New research has estimated that each year five babies in every 1,000 born in England suffer a condition or sign linked to brain injury.
The study, conducted by researchers at the Neonatal Data Analysis Unit at Imperial College London and Chelsea and Westminster Hospital NHS Foundation Trust, analyzed data on babies born between 2010 and 2015 to assess the number that may have sustained brain injury at or soon after birth.
The researchers used routinely recorded NHS data and so were able to measure the incidence rate of brain injury in newborns without any additional workload for doctors or nurses. Ultimately, this research could lead to a better understanding of how to prevent brain injury in preterm and full term babies.
Dr Chris Gale, lead author and Clinical Senior Lecturer in Neonatal Medicine at Imperial College London and Consultant Neonatologist at Chelsea and Westminster Hospital NHS Foundation Trust, said: "Brain injury at or soon after birth is a serious problem, as it can lead to long-term conditions later in life such as cerebral palsy, blindness, deafness and learning deficits. A proportion of these cases could be avoided."
Neena Modi, Professor of Neonatal Medicine at Imperial College London and Head of the Neonatal Data Analysis Unit, said: "Before now UK health services did not have a standard definition of brain injury in babies and there has been no systematic collection of data for this purpose. With colleagues, and in collaboration with the Department of Health, we have devised a practical way to measure the incidence rate of brain injury in babies."
Published in the journal Archives of Disease in Childhood, the research estimated that 3,418 babies suffered conditions linked to brain injury at or soon after birth in 2015, which equates to an overall incidence rate of 5.14 per 1,000 live births. For preterm births (babies born at or less than 37 weeks) the rate was 25.88 per 1,000 live births in 2015, more than seven times greater than the rate for full term births, which was 3.47 per 1,000 live births.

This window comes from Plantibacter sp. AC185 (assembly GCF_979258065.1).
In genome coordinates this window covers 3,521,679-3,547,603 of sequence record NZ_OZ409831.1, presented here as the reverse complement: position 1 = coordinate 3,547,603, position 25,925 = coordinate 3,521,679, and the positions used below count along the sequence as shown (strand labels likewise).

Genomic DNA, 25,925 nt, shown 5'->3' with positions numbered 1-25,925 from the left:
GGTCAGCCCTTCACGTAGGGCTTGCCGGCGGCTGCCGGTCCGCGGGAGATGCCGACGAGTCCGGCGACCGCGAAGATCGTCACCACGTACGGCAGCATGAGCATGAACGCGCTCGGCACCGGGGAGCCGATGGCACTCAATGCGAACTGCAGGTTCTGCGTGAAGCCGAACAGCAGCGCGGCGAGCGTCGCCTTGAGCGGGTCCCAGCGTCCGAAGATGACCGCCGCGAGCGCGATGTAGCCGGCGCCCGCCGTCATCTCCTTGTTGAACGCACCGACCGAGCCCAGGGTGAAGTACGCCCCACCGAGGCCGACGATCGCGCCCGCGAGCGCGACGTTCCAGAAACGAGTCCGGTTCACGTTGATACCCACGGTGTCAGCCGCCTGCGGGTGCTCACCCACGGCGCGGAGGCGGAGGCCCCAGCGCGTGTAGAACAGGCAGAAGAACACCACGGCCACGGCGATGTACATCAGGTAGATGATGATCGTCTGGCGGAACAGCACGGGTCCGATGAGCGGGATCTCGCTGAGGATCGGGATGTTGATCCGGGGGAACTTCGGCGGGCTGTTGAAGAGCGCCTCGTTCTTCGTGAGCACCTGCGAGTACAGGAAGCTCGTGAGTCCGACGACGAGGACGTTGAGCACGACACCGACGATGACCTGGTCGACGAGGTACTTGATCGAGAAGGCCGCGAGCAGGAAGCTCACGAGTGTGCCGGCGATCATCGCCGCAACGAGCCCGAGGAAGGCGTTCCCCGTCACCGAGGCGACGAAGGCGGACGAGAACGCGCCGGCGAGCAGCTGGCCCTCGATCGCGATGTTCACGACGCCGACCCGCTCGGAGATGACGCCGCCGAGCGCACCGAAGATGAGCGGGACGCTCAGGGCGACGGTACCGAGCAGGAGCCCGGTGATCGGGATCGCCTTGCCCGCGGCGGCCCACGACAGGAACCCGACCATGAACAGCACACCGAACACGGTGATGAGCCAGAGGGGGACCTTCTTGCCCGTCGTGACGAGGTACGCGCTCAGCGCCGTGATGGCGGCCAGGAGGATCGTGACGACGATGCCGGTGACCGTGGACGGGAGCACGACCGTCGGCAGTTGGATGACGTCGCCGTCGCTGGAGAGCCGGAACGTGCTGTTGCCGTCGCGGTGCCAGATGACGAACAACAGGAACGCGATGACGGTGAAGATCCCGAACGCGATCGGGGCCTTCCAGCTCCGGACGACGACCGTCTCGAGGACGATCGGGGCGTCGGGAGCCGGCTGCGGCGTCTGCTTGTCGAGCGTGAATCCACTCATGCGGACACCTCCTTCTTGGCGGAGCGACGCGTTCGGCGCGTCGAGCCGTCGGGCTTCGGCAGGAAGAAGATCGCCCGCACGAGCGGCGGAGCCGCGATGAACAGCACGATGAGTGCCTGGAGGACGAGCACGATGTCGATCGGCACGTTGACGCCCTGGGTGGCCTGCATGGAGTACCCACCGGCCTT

It is often not known whether a baby has suffered brain injury until later in life. Therefore, the new standardized definition of brain injuries in newborn babies, developed by a group of experts convened by the Department of Health, consists of a range of conditions and signs that are known to be related to brain injury. These include seizures or fits, bleeding within the brain, stroke just before or at birth, infections like meningitis, and damage caused by oxygen deprivation.
The research, commissioned by the Department of Health, is the first to present estimates for the number of babies with brain injuries based on a definition that includes multiple conditions in one measure.
It is also the first time this estimate has been made using data gathered routinely during day-to-day clinical care on neonatal units. The use of routine data required no additional work for clinical staff and provides a valuable way to measure the effectiveness of interventions to reduce brain injury.
As part of a drive to make England a safer place to give birth, the Department of Health has set a target of reducing the number of babies that incur brain injury during or soon after birth by 20% by 2020 and to halve them by 2030. Using these new estimates this equates to lowering the incidence of babies with brain injury to four per 1,000 live births by 2020 and to 2.5 babies per 1,000 live births by 2030.
Overall, the research found that the most common type of condition that contributed to brain injuries was damage caused by lack of oxygen to the brain, called hypoxic ischemic encephalopathy; this is seen mainly in full term babies. For preterm babies, the largest contributor to brain injuries is from bleeding into and around the ventricles of the brain, a condition called periventricular hemorrhage.
Dr Gale added: "Being able to measure how common brain injuries are allows health professionals and researchers to focus on reducing these devastating conditions. This includes the consistent use of treatments that reduce the risk of brain injuries in preterm infants, such as steroids and magnesium sulfate given to the mother before birth.
"This measure will also help us to evaluate other interventions, for example, making sure that as many preterm babies as possible are born at hospitals with advanced neonatal services on site, which we know reduces the risk of brain injury.
"The next step is to use routine data to understand the long-term effects of these conditions on the children and their families."
The research analyzed data from the National Neonatal Research Dataset (NNRD), which was established by Professor Modi at Imperial College London and Chelsea and Westminster Hospital NHS Foundation Trust. The NNRD holds routinely recorded clinical data from all English NHS neonatal units from 2012 onwards. The NNRD only holds data on infants admitted for neonatal care and does not contain data on infants who receive care on postnatal or pediatric wards, but instances of infants with brain damage on these wards are rare.